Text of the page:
Tuesday, February 25, 2014

Quantum ESPRESSO: Performance Benefits of Vendor-Optimized Libraries

In my previous post, I presented a lot of different options you can use to build Quantum ESPRESSO which are (admittedly) very confusing.  At the end of the day, the set of options that produce the fastest-running executable matters the most, so I went through and benchmarked many of the permutations of compiler/MPI/library options.

What this post ultimately illustrates is that you should never use the Netlib reference implementations of BLAS and LAPACK; even Netlib says as much.  ScaLAPACK is much less broadly supported by hardware vendors (e.g., the ACML library that shipped with the PGI compiler I used did not include it), but most of the hardware-dependent optimizations are done below the BLACS level and within the MPI library and associated hardware drivers.  As such, I was able to use Intel's MKL ScaLAPACK when building with the Intel compiler in the data below, but I had to use Netlib's ScaLAPACK with ACML-optimized BLAS and LAPACK when compiling with PGI.

The actual benchmark I used was the DEISA AUSURF112 benchmark problem with only one pool using 64 MPI processes.  The two testing platforms were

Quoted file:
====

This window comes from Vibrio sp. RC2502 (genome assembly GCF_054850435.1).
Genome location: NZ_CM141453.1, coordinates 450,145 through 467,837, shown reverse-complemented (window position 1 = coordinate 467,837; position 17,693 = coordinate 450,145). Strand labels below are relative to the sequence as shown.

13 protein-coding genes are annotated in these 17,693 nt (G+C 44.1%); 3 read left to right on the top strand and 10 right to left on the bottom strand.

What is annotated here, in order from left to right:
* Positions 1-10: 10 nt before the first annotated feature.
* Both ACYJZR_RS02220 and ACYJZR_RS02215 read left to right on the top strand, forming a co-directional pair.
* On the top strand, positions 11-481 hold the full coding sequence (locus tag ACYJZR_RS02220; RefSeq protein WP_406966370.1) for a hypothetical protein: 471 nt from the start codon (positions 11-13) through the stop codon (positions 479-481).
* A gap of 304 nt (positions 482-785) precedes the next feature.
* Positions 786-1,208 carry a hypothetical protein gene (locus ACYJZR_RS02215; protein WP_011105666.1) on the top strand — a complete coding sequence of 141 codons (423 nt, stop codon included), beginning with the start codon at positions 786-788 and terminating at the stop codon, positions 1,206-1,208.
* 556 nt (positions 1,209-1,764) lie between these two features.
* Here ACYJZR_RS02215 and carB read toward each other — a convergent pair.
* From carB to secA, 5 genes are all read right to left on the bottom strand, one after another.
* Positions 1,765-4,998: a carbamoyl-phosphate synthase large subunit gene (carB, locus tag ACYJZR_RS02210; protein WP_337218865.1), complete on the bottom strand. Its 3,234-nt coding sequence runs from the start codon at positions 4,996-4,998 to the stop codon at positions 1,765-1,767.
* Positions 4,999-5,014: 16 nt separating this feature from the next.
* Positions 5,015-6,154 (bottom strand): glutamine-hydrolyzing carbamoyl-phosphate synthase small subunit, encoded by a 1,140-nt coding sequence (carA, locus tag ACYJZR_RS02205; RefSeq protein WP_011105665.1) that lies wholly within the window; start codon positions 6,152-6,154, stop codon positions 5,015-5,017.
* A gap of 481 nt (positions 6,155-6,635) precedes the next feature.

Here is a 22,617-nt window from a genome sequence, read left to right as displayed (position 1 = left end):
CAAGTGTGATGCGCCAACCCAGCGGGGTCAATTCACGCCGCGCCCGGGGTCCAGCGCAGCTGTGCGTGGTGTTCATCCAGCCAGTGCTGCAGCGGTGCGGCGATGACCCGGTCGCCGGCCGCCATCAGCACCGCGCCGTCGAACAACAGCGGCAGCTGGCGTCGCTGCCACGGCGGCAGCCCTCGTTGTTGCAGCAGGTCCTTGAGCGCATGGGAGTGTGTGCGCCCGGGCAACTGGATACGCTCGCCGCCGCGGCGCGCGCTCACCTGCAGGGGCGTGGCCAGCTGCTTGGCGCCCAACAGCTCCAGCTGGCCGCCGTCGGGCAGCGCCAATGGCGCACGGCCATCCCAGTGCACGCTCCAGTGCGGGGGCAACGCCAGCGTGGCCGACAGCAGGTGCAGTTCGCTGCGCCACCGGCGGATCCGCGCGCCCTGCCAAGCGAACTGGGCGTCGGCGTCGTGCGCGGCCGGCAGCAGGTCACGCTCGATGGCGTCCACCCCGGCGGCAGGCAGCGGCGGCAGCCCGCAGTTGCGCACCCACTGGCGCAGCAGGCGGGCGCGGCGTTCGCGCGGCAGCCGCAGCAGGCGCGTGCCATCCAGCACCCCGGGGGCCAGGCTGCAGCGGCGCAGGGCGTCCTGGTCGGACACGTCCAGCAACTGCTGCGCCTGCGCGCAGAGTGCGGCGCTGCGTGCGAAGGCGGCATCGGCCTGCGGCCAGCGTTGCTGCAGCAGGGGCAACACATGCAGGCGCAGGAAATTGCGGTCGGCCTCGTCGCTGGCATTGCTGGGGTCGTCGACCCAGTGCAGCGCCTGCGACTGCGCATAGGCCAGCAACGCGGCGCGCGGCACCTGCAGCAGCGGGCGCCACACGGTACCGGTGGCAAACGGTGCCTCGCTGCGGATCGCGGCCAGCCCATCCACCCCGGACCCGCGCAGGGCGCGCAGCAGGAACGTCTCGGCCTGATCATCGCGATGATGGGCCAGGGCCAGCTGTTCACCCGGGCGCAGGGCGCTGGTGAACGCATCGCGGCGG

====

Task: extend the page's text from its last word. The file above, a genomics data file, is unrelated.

• SDSC's Gordon supercomputer (four nodes)
    • 16× 2.6 GHz Intel Xeon E5-2670 (Sandy Bridge) cores
    • 64 GB DDR3 SDRAM
    • Mellanox ConnectX-3 QDR HCAs on PCIe 3.0
    • Mellanox Infiniscale IV switch
  • SDSC's Trestles supercomputer (two nodes)
    • 32× 2.4 GHz AMD Opteron 6136 (Magny Cours) nodes
    • 64 GB DDR3 SDRAM
    • Mellanox ConnectX QDR HCAs on PCIe 2.0
    • Voltaire Grid Director 4700 switch

I don't know the port-to-port latency for the Trestles runs, but the application is bandwidth-bound due to the problem geometry (one pool) and the large amount of MPI_Allreduces and MPI_Alltoallvs render the latency largely irrelevant.  More information about the communication patterns of this benchmark are available from the HPC Advisory Council.

On both testing systems, the software versions were the same:
  • Compilers: Intel 2013.1.117 and PGI 13.2
  • MPI libraries: MVAPICH2 1.9 and OpenMPI 1.6.5
  • Vendor FFTs: MKL 11.0.1 and ACML 5.3.0
  • Vendor BLAS/LAPACK: MKL 11.0.1 and ACML 5.3.0
  • Vendor ScaLAPACK: MKL 11.0.1 (used Netlib ScaLAPACK 2.0.2 with PGI)
  • Reference FFTs: FFTW 3.3.3
  • Reference BLAS/LAPACK: Netlib 3.4.2
  • Reference ScaLAPACK: Netlib 2.0.2

Vendor-optimized Libraries

On Gordon, MKL shows extremely good performance compared to ACML, and this is to be expected given the fact that Intel's MKL is optimized for Gordon's ability to do AVX operations.

Performance with vendor libraries on Gordon